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Trafalgar Elementary School

4170 Trafalgar Street, Vancouver, British Columbia, V6L, Canada

Formally Recognized: 1996/08/27

Exterior view of Trafalgar Elementary School; City of Vancouver, 2008
West elevation
Exterior view of Trafalgar Elementary School; City of Vancouver, 2008
Main entrance
No Image

Other Name(s)

Trafalgar Elementary School
Trafalgar School

Links and documents

Construction Date(s)

1946/01/01 to 1950/01/01

Listed on the Canadian Register: 2008/12/01

Statement of Significance

Description of Historic Place

The Trafalgar Elementary School site consists of a one storey wood-frame structure with projecting bays and banks of small-paned windows, a three-storey reinforced concrete classroom addition, a blacktop parking area, children's playground equipment, and formal plantings - all of which are set far back from streets in an expanse of lawn. It is situated in the Arbutus-Ridge neighbourhood of Vancouver.

Heritage Value

Trafalgar Elementary School is important for its cultural and aesthetic significance, particularly for its value in representing educational principles of the time, for being symbolic of a new residential neighbourhood, and for its then-new Modernist layout and grounds-oriented design.

Built over the period 1946 to 1950, Trafalgar Elementary School is culturally significant for representing the expansion of the city and its public institutions after World War II in response to an increased demand for services. The location of the school is a physical record of the spread of public schools and housing into less easily developed areas of the city (the area was low-lying and known locally as 'Asthma Flats') to cope with a general shortage of housing after the war.

The school is also culturally significant for its representation of the post-WWII change in educational philosophy, namely, that elementary school design is child-centered, clean, functional, and flexible, which follows the educational theories of Canadian expert John Parkin, founder of Parkin & Associates based in Calgary, Alberta.

Other important cultural values of this school are the combined memories and experiences of past students and teachers, the continued use of this site as a school complex from 1946 to the current day, and the continued use of the name 'Trafalgar Elementary School' since 1952.

Trafalgar Elementary School is important aesthetically for its use of Modernist decorative restraint, economical use of materials, and its emphasis on large areas of fenestration. It is an example of the standardization of school designs that enabled the city to construct a great number of functional, practical and economic schools for rapidly expanding suburban areas. Typical of Modernist buildings, the three complementary parts that make up Trafalgar Elementary School clearly rejected stylistic historicism and ornament and symbolized optimism for the future.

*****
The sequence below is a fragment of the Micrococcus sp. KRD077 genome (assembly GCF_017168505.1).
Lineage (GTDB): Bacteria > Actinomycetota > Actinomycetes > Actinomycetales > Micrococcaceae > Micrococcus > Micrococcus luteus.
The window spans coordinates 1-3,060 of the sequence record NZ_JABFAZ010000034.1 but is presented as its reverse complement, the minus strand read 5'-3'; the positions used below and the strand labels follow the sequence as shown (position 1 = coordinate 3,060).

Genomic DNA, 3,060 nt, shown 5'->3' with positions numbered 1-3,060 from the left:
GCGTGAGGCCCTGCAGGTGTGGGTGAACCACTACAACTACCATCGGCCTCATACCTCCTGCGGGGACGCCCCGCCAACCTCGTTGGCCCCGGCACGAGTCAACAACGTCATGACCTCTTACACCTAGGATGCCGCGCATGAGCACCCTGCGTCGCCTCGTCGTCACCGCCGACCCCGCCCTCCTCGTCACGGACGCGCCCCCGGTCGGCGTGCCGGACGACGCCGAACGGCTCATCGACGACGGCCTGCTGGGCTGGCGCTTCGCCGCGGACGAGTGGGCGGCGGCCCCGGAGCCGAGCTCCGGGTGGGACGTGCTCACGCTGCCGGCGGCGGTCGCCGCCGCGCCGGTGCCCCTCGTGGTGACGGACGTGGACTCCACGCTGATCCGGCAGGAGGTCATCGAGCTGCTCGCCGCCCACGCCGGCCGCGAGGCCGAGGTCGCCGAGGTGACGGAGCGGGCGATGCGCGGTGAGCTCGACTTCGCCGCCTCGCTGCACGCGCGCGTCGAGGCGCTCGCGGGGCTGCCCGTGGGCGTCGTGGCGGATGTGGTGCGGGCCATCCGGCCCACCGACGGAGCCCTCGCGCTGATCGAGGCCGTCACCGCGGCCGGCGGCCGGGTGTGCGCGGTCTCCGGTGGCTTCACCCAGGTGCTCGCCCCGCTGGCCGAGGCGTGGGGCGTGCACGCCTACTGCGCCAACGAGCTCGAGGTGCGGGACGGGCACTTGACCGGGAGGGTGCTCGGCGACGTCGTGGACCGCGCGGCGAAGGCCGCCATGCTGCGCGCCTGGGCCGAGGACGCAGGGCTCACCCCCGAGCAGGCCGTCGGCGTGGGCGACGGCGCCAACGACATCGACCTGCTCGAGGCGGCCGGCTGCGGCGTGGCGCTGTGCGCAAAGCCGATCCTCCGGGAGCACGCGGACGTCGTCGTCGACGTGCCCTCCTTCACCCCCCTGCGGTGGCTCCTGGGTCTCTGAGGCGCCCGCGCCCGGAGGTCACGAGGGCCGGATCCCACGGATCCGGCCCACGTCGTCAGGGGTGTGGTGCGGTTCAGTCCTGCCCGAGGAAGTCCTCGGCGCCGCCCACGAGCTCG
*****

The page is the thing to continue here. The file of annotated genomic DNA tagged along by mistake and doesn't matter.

Deeply set back from the flanking streets and mostly low in profile, the school complex epitomizes suburban residential development, and may reflect the pedagogical theories of the era regarding play space. The relative lack of formal landscaping indicates a funding focus on the buildings. Trafalgar Elementary School is a neighbourhood focal point, set apart from, yet sympathetic with, residential construction.

Source: City of Vancouver Heritage Planning Deptartment

Character-Defining Elements

The character-defining elements of Trafalgar Elementary School include:

- The name of the school
- Tradition of use as a school

Siting, Context and Landscape:
- The view of the North Shore mountains from the playing fields
- Grounds-oriented design and layout of the complex
- Relationship and orientation of the building complex to the site and to the bordering streets

Architectural Qualities:
- Deep setback of structures that creates large open spaces
- Low massing of the structures

Architectural Elements of the 1946 building:
- Low simple roofline
- Small panes of glass, which reflect the economic realities of the time
- Shallow sloped roofs
- Bays with glazing in each classroom
- Small simple relief decorations in south wall
- Simple wood tongue-and-groove soffits

Architectural Elements of the 1950 addition:
- Extensive use of glass block, which together with standard windows, forms entirely glazed walls facing east and west
- Entrance on west facade with unusual soffit design
- Community art piece on west facade of north wing

Landscape elements:
- Restrained landscaping of foundation planting with evergreens representative of the era
- Covered outdoor play area on the east side that is typical of most schools, with a flat roof supported by glulam beams on slender steel columns
- Boulevard plum trees



British Columbia

Recognition Authority

City of Vancouver

Recognition Statute

Vancouver Charter, s.582

Recognition Type

Community Heritage Register

Recognition Date


Historical Information

Significant Date(s)


Theme - Category and Type

Building Social and Community Life
Education and Social Well-Being

Function - Category and Type



Primary or Secondary School

Architect / Designer

E.D. King



Additional Information

Location of Supporting Documentation

City of Vancouver Heritage Planning Department

Cross-Reference to Collection

Fed/Prov/Terr Identifier




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